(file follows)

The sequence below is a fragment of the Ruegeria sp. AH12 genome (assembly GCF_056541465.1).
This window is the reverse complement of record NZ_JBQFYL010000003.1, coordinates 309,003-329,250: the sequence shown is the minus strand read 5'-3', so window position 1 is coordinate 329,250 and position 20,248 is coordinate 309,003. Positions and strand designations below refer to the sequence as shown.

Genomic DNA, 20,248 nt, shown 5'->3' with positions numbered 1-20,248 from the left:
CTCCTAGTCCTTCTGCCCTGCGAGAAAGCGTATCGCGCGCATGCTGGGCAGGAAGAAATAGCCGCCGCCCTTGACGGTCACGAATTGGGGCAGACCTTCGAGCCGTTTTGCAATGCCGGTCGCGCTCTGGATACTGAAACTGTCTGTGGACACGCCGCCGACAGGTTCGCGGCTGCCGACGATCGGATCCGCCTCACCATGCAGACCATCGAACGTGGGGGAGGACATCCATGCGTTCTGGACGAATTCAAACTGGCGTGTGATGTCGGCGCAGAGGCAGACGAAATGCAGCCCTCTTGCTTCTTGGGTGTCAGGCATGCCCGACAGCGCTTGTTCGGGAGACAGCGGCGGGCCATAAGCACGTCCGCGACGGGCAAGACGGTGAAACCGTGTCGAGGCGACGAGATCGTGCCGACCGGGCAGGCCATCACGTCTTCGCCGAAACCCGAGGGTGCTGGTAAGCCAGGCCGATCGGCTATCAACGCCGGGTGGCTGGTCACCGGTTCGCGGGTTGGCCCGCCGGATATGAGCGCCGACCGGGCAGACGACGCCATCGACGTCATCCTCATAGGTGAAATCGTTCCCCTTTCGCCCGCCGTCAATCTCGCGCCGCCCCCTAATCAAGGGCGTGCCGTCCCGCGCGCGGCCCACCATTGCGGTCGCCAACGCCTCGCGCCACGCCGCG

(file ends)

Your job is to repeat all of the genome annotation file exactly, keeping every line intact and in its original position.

The sequence below is a fragment of the Ruegeria sp. AH12 genome (assembly GCF_056541465.1).
This window is the reverse complement of record NZ_JBQFYL010000003.1, coordinates 309,003-329,250: the sequence shown is the minus strand read 5'-3', so window position 1 is coordinate 329,250 and position 20,248 is coordinate 309,003. Positions and strand designations below refer to the sequence as shown.

Genomic DNA, 20,248 nt, shown 5'->3' with positions numbered 1-20,248 from the left:
CTCCTAGTCCTTCTGCCCTGCGAGAAAGCGTATCGCGCGCATGCTGGGCAGGAAGAAATAGCCGCCGCCCTTGACGGTCACGAATTGGGGCAGACCTTCGAGCCGTTTTGCAATGCCGGTCGCGCTCTGGATACTGAAACTGTCTGTGGACACGCCGCCGACAGGTTCGCGGCTGCCGACGATCGGATCCGCCTCACCATGCAGACCATCGAACGTGGGGGAGGACATCCATGCGTTCTGGACGAATTCAAACTGGCGTGTGATGTCGGCGCAGAGGCAGACGAAATGCAGCCCTCTTGCTTCTTGGGTGTCAGGCATGCCCGACAGCGCTTGTTCGGGAGACAGCGGCGGGCCATAAGCACGTCCGCGACGGGCAAGACGGTGAAACCGTGTCGAGGCGACGAGATCGTGCCGACCGGGCAGGCCATCACGTCTTCGCCGAAACCCGAGGGTGCTGGTAAGCCAGGCCGATCGGCTATCAACGCCGGGTGGCTGGTCACCGGTTCGCGGGTTGGCCCGCCGGATATGAGCGCCGACCGGGCAGACGACGCCATCGACGTCATCCTCATAGGTGAAATCGTTCCCCTTTCGCCCGCCGTCAATCTCGCGCCGCCCCCTAATCAAGGGCGTGCCGTCCCGCGCGCGGCCCACCATTGCGGTCGCCAACGCCTCGCGCCACGCCGCG